Water cannons, 49 police injured and almost 60 arrests: That was the result of recent hooligan rallies against Salifists. Arguing politicians and experts are now at loggerheads over the use of the right to demonstrate.
The reactions came quickly and controversy soon followed. Demands by the German Police Union to tighten criminal laws have already been rejected by CDU interior expert, Wolfgang Bosbach. His fellow party member and German interior minister Thomas De Maiziere agrees. Also at the heart of the dispute is the question of whether or not Sunday's events in Cologne should have been banned beforehand, due to the anticipated violence. For the authorities, however, time is of the essence, as the self-proclaimed hooligans have already planned to gather again in November to stand against the Salafists.
Freedom of assembly is a fundamental right
In Germany, the right to assembly and demonstration (Article 8, paragraph 1 of the German Constitution or Basic Law) is a so-called "essential fundamental right." Everyone has the right to assemble peacefully and unarmed with others, but open air public gatherings must be registered with the relevant local authority at least 48 hours in advance. The authority (usually the public order office) can, however, issue bans, for example if it could lead to violence or if general safety is put at risk. But the administrative courts will always have the final word.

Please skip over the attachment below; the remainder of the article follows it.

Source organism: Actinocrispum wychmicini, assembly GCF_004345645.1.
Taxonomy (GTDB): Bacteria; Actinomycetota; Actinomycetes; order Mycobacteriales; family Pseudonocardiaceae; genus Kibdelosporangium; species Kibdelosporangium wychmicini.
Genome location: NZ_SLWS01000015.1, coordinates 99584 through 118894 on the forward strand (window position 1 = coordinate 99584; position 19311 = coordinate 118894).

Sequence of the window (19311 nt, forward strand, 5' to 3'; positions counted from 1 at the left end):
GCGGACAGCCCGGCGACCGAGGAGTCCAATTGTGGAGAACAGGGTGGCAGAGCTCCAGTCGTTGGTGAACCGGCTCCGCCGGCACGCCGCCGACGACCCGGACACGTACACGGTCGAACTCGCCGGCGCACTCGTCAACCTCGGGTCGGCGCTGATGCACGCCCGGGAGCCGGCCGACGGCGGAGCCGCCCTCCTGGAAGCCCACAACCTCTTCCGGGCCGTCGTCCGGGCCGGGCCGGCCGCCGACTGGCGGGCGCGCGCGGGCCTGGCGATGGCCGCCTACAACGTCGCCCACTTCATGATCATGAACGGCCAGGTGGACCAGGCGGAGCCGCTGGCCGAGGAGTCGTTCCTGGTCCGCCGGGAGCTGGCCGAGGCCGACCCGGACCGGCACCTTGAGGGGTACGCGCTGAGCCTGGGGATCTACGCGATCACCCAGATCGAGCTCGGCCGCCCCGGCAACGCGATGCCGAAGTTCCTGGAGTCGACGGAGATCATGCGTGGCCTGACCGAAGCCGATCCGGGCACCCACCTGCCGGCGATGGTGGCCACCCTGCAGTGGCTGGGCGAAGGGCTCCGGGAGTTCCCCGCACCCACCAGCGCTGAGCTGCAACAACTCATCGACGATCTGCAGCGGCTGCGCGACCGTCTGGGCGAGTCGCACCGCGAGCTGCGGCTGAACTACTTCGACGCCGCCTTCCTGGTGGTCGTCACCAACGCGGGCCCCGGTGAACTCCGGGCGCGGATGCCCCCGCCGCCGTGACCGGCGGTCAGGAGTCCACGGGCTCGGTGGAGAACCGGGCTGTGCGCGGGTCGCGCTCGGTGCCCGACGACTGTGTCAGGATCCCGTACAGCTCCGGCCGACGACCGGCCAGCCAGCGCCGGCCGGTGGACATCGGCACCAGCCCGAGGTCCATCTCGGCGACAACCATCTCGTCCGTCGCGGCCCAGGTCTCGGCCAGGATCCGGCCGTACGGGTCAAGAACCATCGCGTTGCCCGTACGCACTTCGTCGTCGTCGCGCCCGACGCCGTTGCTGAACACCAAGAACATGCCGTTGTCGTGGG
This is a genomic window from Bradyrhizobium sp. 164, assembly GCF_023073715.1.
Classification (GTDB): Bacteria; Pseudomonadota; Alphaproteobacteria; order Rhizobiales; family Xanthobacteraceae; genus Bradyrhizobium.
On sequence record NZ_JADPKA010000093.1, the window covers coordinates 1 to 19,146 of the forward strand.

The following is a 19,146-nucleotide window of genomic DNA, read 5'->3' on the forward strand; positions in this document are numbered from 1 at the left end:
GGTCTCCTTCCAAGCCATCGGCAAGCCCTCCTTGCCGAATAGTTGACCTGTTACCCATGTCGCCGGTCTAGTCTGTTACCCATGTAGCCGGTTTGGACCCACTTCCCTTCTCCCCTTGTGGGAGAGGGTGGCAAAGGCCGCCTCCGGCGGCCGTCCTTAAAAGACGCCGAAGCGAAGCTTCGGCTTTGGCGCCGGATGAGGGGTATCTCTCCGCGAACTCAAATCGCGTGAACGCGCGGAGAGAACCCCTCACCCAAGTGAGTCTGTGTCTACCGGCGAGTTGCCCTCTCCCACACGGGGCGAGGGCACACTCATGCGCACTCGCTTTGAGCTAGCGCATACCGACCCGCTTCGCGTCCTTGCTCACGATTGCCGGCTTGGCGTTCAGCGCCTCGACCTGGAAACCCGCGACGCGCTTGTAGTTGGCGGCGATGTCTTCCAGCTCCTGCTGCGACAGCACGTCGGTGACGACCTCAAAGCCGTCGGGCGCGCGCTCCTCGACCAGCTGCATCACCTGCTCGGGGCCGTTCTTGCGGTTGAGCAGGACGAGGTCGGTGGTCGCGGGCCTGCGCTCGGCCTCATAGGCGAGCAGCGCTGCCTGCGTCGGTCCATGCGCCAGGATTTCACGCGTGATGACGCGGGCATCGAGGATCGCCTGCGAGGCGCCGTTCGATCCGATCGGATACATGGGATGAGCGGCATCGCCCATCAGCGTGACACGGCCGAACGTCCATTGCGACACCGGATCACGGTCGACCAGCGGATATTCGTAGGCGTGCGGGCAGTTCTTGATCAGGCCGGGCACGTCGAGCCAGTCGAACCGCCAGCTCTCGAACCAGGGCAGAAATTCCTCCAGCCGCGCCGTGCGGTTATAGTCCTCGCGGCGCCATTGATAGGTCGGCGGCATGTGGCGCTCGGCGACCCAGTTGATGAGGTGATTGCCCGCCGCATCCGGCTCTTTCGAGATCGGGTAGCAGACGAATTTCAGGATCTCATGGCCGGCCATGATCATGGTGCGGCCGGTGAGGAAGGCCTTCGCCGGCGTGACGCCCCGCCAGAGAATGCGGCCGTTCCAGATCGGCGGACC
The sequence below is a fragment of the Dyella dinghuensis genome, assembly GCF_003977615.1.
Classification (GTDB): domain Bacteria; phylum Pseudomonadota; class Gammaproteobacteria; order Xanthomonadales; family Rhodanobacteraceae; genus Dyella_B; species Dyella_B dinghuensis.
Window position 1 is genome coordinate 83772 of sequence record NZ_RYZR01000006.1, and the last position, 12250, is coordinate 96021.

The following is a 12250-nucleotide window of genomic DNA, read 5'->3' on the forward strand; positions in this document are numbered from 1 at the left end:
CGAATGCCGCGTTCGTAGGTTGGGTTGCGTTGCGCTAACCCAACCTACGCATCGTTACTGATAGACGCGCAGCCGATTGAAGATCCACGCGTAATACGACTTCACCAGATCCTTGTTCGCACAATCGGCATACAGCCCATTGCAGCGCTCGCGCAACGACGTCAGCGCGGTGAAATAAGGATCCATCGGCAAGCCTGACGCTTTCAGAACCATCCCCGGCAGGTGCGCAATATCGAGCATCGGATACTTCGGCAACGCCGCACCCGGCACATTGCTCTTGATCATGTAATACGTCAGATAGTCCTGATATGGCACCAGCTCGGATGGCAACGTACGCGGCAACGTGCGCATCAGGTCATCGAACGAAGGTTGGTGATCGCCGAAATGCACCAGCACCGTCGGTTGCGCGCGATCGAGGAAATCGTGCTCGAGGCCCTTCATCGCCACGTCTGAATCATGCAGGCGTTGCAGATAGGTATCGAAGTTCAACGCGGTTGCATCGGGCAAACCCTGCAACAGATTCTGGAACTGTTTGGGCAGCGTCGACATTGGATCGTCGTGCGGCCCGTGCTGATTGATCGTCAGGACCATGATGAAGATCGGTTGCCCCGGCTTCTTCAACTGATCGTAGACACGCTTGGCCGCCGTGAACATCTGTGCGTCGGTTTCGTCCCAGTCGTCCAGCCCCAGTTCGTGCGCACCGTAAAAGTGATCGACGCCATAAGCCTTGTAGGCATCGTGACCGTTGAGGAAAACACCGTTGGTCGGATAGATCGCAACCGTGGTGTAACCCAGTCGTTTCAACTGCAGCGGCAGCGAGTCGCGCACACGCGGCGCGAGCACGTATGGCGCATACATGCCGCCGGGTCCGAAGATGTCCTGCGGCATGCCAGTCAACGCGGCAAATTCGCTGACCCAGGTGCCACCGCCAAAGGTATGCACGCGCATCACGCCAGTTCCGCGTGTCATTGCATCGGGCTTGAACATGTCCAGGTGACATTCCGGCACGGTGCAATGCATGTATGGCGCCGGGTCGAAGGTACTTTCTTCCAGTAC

In hindsight it's clear: Cologne's hooligan march could have been prohibited. It's now up to the city to ask itself why the demonstration application of the known right-wing party, Pro NRW, was ever granted in the first place. Even when a demonstration is approved, the authority still has the right and duty to decide where the gathering should be held. The train station plaza in a city, home to more than a million people, certainly wasn't the place for a violent protest group of 5,000 demonstrators. The demonstration law does in fact include the choice of location, but only if the event is considered to be harmless - something which is far from the Cologne demonstration.
Next stop, Berlin
The level of violence reached by this coalition of football hooligans and the right-wing political scene is new territory for security experts and politicians, but the merger of the two groups, which was previously seen only in its infancy, is already planning its next meeting. In November, the hooligans and right-wing extremists want to meet in Germany's capital of Berlin. Ahead of next month's planned demonstration, the German Police Union has called for a substantial improvement in equipment. The cut back of some 10,000 jobs in the riot police by 2020 is also set to be called off. The interior ministers of Germany's 16 states are due to discuss the topic at their next meeting.